The new man in charge of Toyota North America, Yoshi Inaba, is focused on getting the Japanese auto maker back on track in the states by making decisions faster and getting closer to the customer.
Inaba, who was a key leader as Toyota picked up U.S. market share in the mid to late 90's, sees signs in the market Toyota could be profitable next year.
The Japanese auto maker is currently not profitable in the U.S.
Inaba is working on assessing Toyota's capacity in the U.S. and re-planning the best use of its plants. That includes deciding the fate of the NUMMI plant in California Toyota operated in partnership with GM. Since GM dropped its stake in NUMMI during bankruptcy, Toyota is analyzing if it should keep the plant open or close it all together. Inaba expects a decision on NUMMI relatively soon, but would not give a time line.
So why has Toyota lost its way in the U.S.?
Talking for an hour with a dozen reporters, Inaba admitted Toyota became complacent and too many decisions were made at the corporate headquarters in Japan, instead at the U.S. offices in California and New York. Inaba, along with new CEO Akio Toyoda, plans to change that by making decisions here in the states and doing it faster.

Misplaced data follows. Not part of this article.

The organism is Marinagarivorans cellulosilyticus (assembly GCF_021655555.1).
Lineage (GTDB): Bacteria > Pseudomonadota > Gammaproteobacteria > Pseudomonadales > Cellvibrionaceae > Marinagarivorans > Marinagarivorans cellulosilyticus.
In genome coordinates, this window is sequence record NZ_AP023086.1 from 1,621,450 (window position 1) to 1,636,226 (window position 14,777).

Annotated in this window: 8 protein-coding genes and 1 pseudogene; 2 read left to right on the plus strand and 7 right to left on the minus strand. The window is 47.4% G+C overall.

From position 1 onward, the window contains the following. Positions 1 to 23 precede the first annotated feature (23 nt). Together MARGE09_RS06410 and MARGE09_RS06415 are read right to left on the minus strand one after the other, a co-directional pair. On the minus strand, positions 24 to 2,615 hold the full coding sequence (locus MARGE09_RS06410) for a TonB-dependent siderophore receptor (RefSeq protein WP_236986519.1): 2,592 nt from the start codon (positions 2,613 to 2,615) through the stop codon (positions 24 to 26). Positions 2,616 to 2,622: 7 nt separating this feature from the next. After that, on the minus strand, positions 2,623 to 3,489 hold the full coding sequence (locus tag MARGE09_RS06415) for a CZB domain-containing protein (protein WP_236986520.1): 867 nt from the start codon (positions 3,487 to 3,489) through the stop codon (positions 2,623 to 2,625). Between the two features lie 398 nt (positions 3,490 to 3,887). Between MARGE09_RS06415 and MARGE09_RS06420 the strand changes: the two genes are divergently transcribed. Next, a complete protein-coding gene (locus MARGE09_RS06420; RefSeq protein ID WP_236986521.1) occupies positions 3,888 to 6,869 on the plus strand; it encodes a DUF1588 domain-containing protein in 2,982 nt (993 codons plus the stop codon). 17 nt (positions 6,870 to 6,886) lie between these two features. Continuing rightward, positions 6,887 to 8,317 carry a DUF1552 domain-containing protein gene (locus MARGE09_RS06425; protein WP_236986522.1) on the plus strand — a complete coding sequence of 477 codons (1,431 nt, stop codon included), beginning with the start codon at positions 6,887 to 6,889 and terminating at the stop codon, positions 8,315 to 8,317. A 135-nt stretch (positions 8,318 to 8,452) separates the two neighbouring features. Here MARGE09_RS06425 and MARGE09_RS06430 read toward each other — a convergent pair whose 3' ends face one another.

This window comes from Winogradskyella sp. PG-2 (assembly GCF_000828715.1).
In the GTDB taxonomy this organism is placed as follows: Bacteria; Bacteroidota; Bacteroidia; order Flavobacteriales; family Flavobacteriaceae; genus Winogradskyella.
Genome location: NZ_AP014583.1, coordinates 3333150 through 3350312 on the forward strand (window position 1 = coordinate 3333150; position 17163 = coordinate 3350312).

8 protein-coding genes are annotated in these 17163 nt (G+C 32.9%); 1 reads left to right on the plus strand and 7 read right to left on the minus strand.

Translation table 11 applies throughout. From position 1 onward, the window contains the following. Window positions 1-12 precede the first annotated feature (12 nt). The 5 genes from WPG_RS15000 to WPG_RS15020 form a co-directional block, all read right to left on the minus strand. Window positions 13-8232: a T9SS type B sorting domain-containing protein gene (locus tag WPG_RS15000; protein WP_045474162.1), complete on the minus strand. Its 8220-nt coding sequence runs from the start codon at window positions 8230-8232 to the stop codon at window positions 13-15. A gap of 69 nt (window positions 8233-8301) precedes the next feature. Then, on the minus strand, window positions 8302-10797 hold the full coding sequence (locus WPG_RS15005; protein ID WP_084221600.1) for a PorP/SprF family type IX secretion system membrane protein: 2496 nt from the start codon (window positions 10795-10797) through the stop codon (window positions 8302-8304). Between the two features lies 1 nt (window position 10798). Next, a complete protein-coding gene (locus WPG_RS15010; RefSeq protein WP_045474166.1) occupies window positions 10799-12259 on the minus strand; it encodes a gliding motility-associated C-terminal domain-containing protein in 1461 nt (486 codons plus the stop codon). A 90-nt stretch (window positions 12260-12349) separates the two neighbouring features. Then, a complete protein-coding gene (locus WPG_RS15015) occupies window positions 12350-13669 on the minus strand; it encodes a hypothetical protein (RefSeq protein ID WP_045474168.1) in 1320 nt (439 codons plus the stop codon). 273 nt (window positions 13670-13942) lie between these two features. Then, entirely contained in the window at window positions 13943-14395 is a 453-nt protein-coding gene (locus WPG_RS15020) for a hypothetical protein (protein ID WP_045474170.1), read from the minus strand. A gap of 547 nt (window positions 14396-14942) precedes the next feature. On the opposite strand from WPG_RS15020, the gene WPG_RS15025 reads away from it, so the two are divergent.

And he has his work cut out for him. This year, Toyota sales are down 37.5% and the company has slipped from #2 in the U.S. To #3.
Inaba expects gas prices to continue moving higher, but is cautiously optimistic sales will start to rebound in the next year. In fact, his personal opinion is the U.S. auto industry annual sales rate could snap back to 12-13 million units in the next year. It's currently running between 9.5 and 10 million. If he's right, it will go a long ways in Toyota determining what it will do with a new plant in Mississippi it has built, but never used.
Toyota once talked about building the Prius in the new Mississippi plant. But the weak economy, plummeting auto sales, and questions of how to supply Prius parts for assembly have all kept the auto maker from building its popular hybrid here in the states.
Finally, Inaba is skeptical we will see electric cars sold in mass numbers any time soon. He says he has seen the breakthrough in battery technology needed to support mass production and sales of electric models.
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